For use in diagnostic testing in populations with an HIV prevalence ≤ 30% among persons with clinical signs or symptoms of HIV infection or >10% among persons with no such signs or symptoms #3-5-14

15 Testing Strategy 2, Cont. For use in surveillance testing in populations with an HIV prevalence ≤ 10% (for example, unlinked anonymous testing for surveillance among pregnant women at ANCs or patients at STI clinics) No results are provided #3-5-15

16 Figures 5.1 and 5.2. Strategies for HIV Testing
Strategy Strategy 2 #3-5-16

17 Selection of HIV Testing Technologies
Decide which testing format to use: an enzyme linked immunoassay (EIA), rapid EIA testing, or a combination of the two Conditions to consider include: laboratory infrastructure availability of skilled laboratory personnel existence of quality assurance and control measures #3-5-17

18 Laboratory Testing The laboratory tests now in use have sensitivities and specificities of 99% or more. In sub-Saharan Africa, HIV tests performed must be able to detect the presence of antibodies to both HIV-1 and HIV-2. An additional test is required to distinguish between HIV-1 and HIV-2. #3-5-18

19 Quality Control Quality control: process for running the specimens (such as using positive and negative controls), done in the lab facility itself To verify test device is accurate, external positive and negative controls must be tested. The test kit manufacturer or a reference laboratory can provide these controls. Positive controls: specimens known to be positive Negative controls: are specimens known to be negative #3-5-19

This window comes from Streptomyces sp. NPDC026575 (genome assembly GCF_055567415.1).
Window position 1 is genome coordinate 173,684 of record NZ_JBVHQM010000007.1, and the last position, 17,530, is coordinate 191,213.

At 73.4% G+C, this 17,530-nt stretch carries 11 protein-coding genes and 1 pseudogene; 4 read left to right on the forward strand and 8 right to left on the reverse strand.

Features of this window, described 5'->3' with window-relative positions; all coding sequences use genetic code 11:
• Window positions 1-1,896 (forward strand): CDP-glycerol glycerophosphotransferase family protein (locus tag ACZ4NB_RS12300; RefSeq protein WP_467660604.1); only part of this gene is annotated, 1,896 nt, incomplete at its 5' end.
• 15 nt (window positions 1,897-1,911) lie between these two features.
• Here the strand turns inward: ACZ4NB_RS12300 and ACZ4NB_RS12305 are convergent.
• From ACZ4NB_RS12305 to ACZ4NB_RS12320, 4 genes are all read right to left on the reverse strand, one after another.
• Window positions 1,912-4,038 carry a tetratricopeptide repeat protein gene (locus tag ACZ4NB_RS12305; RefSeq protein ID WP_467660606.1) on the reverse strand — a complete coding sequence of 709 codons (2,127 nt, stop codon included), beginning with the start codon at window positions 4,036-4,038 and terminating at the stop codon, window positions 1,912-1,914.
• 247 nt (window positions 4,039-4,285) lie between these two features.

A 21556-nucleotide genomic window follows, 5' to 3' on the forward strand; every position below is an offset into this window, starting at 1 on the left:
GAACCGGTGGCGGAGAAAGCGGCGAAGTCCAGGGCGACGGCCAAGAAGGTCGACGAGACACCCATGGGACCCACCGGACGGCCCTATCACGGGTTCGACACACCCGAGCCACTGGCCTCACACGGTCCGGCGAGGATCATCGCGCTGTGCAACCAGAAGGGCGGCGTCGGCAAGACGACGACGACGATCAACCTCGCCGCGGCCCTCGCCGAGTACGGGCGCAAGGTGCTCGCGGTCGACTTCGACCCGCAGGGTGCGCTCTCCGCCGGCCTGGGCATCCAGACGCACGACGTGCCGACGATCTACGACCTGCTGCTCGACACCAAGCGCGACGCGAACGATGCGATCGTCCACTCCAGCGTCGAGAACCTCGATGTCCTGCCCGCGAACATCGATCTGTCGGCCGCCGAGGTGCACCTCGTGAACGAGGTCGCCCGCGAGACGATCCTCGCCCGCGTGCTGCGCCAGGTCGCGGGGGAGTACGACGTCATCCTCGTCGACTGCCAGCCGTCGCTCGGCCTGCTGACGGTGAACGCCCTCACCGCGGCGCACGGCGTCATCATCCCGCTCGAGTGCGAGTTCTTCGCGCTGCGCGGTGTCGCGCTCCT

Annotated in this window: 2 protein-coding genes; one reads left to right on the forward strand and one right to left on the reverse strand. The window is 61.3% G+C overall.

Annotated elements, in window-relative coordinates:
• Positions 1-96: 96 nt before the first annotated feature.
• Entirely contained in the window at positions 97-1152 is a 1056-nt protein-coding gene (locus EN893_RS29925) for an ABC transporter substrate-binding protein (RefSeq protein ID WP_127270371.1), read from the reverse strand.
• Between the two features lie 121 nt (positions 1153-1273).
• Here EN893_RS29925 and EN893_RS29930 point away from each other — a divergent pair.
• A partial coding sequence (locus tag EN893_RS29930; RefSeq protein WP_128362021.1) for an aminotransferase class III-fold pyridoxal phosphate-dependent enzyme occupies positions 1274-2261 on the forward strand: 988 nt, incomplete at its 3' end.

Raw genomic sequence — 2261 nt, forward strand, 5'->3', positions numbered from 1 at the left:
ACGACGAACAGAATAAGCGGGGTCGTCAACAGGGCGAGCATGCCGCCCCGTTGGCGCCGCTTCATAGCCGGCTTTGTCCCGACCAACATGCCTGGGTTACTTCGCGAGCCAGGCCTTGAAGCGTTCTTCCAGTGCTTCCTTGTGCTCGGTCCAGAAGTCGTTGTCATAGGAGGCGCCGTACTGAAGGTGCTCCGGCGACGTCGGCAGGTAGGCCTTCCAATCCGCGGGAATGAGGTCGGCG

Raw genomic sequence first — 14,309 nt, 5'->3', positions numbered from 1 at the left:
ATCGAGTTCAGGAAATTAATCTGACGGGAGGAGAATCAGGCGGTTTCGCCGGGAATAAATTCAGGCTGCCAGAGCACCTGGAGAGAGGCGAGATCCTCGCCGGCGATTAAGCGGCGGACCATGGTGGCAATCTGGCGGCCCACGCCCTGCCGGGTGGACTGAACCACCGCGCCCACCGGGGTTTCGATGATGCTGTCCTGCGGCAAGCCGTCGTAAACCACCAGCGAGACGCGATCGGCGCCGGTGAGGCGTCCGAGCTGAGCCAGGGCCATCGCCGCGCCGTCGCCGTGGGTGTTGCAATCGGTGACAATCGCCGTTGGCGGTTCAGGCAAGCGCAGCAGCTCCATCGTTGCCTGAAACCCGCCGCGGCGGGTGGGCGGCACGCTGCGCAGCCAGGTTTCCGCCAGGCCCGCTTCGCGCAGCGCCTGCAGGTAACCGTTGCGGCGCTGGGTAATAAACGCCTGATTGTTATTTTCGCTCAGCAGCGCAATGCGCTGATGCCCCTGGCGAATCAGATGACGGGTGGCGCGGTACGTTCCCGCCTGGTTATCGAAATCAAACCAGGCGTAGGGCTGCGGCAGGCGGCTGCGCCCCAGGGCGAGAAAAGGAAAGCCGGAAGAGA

20 Quality Assurance Quality assurance: process for comparing results obtained for a specific test with other tests done on the same specimen, done by the lab itself or by outside reference laboratory Laboratories should monitor and assess quality during three phases of the testing process: pre-analytical: activities that occur before a specimen is tested analytical: the actual testing of the specimen post-analytical: activities done after a specimen has been tested #3-5-20

21 Table 5.5. Quality Assurance: Pre-Analytical Phase
Training Laboratory safety Number of trained personnel available and capable of performing HIV testing Specimen collection, labelling and transport conditions Deciding on handling of specimens before testing #3-5-21

22 Table 5.5. Quality Assurance: Pre-Analytical Phase, Cont.
Deciding on the sources and types of specimens to be tested Deciding on the number of specimens tested Selection of test kits Expiration dates of test kits. Kits need to be used before expiration dates. Older kits should be used before newer kits. HIV test kit reagents. Reagents must be stored at the appropriate temperature as specified by the manufacturer. #3-5-22

23 Table 5.5. Quality Assurance: Analytical Phase
Specimen processing and storage Written procedure manual Reagent preparation Testing performance Performance and maintenance of equipment Correct use of reagents Inclusion of internal quality controls in test kits Quality control monitoring procedure #3-5-23

24 Table 5.5. Quality Assurance: Post-Analytical Phase
Interpreting results Transcribing results, such as recording results on the correct identifier code Entering data into the tracking system (computer or hard copy) Maintaining records Reviewing quality control #3-5-24

25 Internal Quality Assurance